Close-up of the Glass Mat sheathing exterior coating

You can see in the close-up here, it is basically standard gypsum core with a funny waxy, fibrous coating on the outside, instead of the normal drywall paper we're all used to. It went up very well - its heavy of course, but the guys got the whole main house sheathed very quickly. 

But at the same time - it was all up in the air for the roof-crew. The 12/12 pitch on this roof is just about as steep as they get, and while 30' above ground doesn't sound too bad when you say it: it sure feels high when your up there!

Roof sheathing going up - Lull style.
John - installing rafters

The roof detail is very similar to our ground floor detail: the whole idea was to avoid as much thermal bridging as we could, and to keep as much of the material warm and dry to increase durability over the long term. So we used our 'outside' wall to cover the rim-joist which would normally be on the exterior of the house. This allows us to fully cover it with insulation. the detail here is a little more complicated because of the sloped top-plate and the precision to which everything needs to be cut and built. But all in all it worked out great.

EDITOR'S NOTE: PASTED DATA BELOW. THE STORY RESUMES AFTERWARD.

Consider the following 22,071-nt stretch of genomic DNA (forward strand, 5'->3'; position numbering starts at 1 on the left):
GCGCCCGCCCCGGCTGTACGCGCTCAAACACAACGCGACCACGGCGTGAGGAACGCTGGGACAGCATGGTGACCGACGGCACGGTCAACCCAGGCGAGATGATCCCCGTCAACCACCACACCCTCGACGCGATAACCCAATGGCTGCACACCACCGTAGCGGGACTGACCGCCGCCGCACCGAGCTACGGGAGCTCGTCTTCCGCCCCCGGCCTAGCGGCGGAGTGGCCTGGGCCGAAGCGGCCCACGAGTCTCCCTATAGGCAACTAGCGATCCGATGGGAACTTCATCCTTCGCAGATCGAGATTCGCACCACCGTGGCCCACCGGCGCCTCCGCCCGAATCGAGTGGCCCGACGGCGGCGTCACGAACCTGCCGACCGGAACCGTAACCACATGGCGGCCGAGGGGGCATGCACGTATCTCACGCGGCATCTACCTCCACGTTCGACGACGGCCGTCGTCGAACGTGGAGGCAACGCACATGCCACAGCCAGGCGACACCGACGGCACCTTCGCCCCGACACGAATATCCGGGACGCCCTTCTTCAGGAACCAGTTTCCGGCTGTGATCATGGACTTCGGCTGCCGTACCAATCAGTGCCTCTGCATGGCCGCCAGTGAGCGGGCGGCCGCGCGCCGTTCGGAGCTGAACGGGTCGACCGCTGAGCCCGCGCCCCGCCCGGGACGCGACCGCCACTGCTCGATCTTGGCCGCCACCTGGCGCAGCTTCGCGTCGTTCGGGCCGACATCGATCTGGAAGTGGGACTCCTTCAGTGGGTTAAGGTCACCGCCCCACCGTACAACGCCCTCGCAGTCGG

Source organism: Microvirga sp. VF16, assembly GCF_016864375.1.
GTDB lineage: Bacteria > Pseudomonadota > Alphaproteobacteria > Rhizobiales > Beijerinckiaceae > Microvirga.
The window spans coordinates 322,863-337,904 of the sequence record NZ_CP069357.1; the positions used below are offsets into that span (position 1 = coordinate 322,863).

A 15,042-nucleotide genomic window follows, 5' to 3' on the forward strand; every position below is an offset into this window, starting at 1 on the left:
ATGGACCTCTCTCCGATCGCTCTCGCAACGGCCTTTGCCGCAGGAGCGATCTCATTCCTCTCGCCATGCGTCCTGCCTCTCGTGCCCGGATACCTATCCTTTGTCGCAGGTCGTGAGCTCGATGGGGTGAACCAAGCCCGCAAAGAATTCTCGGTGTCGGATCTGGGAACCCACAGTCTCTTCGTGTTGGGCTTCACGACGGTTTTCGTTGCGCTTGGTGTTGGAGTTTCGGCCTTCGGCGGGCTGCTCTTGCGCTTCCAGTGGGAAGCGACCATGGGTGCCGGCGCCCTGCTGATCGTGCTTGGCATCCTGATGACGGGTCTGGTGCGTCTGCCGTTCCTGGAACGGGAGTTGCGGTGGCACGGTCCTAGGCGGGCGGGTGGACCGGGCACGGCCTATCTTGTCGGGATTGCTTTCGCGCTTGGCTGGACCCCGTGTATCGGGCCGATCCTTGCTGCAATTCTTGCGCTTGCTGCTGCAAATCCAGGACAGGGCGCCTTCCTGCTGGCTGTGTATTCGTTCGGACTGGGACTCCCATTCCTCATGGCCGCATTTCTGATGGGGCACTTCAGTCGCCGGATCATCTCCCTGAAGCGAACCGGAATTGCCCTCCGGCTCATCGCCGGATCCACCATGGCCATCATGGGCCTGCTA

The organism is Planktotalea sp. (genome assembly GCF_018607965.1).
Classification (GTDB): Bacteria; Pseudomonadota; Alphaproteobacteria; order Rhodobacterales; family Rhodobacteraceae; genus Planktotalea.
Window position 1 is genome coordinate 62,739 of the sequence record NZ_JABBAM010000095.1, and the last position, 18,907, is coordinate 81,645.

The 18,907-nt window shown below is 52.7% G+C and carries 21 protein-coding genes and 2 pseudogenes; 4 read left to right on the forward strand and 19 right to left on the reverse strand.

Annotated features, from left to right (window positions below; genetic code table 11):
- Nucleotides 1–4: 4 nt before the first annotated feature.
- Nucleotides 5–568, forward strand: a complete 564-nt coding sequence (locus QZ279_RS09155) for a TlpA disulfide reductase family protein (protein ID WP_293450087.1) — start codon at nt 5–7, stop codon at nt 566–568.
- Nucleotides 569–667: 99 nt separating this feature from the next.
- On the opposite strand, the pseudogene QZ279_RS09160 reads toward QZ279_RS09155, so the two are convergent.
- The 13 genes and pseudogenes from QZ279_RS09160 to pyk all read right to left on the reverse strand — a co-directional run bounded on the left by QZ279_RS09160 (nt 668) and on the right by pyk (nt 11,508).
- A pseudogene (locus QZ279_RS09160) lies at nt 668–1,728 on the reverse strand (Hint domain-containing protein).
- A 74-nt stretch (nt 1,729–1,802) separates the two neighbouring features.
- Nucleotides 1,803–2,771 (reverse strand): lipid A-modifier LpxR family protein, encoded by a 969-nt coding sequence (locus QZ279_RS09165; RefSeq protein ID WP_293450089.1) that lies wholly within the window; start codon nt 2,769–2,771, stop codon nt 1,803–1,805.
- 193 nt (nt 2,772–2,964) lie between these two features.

Typical roof eave detail

One interesting thing to note in these drawings (from a few months ago) is the extra foam insulation we had planned to add to the top of the sheathing. However, after working with our consulting engineer, the NYC firm Baukraft, they taught us that this wouldn't work at all and would actually lead to a serious potential for condensation to occur on our roof sheathing (a definite no-no). The reason for this is that if you want to put a vapor-closed insulation (like foam) on the outside of the house it needs to be AT LEAST thick enough to keep the sheathing above the dew-point, otherwise any moisture vapor in the wall cavity will condense there. Given the wisconsin climate and the thickness of the rest of our ceiling, we figured this would need to be way too much insulation for our assembly and would lead to more trouble than its worth. So . . . no extra insulation. 

Jason, installing Rim board on the ends of the rafters - note the 'exterior' wall with the sloped top-plate